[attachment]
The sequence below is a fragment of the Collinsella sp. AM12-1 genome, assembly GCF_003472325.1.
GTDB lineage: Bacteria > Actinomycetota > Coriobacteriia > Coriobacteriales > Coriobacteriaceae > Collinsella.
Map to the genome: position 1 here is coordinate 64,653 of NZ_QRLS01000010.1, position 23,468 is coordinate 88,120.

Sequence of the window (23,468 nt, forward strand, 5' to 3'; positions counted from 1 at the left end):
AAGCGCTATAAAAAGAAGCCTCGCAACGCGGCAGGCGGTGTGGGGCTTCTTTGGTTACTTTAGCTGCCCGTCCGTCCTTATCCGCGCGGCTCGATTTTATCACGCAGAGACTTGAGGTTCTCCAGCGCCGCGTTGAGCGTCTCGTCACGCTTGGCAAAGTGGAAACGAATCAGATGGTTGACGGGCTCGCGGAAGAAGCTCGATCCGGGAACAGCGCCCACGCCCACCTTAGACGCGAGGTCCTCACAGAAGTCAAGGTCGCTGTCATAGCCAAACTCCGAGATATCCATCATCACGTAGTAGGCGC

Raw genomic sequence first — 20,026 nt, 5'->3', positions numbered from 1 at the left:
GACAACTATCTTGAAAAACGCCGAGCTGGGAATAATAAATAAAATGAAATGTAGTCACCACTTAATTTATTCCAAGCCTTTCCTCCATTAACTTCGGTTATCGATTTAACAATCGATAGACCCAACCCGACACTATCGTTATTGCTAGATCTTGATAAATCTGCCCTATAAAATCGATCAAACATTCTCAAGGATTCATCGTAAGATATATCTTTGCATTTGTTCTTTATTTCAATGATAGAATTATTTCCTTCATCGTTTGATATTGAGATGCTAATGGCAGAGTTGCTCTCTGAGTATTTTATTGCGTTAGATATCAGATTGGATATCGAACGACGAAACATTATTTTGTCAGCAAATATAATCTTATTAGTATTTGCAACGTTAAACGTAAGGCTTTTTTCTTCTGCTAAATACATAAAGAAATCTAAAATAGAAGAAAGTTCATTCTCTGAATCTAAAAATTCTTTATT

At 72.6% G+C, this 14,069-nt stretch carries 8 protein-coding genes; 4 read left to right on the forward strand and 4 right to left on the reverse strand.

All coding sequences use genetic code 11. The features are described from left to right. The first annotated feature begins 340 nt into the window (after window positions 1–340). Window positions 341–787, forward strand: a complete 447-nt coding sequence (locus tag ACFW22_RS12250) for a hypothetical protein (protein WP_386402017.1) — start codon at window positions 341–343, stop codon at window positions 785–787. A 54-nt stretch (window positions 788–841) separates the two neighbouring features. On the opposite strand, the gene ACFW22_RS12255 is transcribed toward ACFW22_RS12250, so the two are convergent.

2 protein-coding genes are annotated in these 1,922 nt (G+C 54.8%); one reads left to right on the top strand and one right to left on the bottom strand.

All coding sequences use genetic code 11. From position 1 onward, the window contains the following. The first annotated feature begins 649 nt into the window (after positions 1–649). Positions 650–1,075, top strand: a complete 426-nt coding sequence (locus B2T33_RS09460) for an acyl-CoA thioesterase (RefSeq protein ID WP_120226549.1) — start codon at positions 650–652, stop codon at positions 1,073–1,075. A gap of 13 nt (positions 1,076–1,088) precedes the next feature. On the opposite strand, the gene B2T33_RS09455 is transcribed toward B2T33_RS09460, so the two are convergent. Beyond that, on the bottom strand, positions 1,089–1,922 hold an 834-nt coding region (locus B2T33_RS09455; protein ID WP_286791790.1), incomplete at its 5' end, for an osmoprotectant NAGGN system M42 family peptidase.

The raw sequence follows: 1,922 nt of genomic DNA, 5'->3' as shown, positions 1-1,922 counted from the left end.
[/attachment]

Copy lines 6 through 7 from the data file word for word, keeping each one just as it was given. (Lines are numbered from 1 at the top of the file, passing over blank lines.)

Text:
Raw genomic sequence first — 20,026 nt, 5'->3', positions numbered from 1 at the left:
GACAACTATCTTGAAAAACGCCGAGCTGGGAATAATAAATAAAATGAAATGTAGTCACCACTTAATTTATTCCAAGCCTTTCCTCCATTAACTTCGGTTATCGATTTAACAATCGATAGACCCAACCCGACACTATCGTTATTGCTAGATCTTGATAAATCTGCCCTATAAAATCGATCAAACATTCTCAAGGATTCATCGTAAGATATATCTTTGCATTTGTTCTTTATTTCAATGATAGAATTATTTCCTTCATCGTTTGATATTGAGATGCTAATGGCAGAGTTGCTCTCTGAGTATTTTATTGCGTTAGATATCAGATTGGATATCGAACGACGAAACATTATTTTGTCAGCAAATATAATCTTATTAGTATTTGCAACGTTAAACGTAAGGCTTTTTTCTTCTGCTAAATACATAAAGAAATCTAAAATAGAAGAAAGTTCATTCTCTGAATCTAAAAATTCTTTATT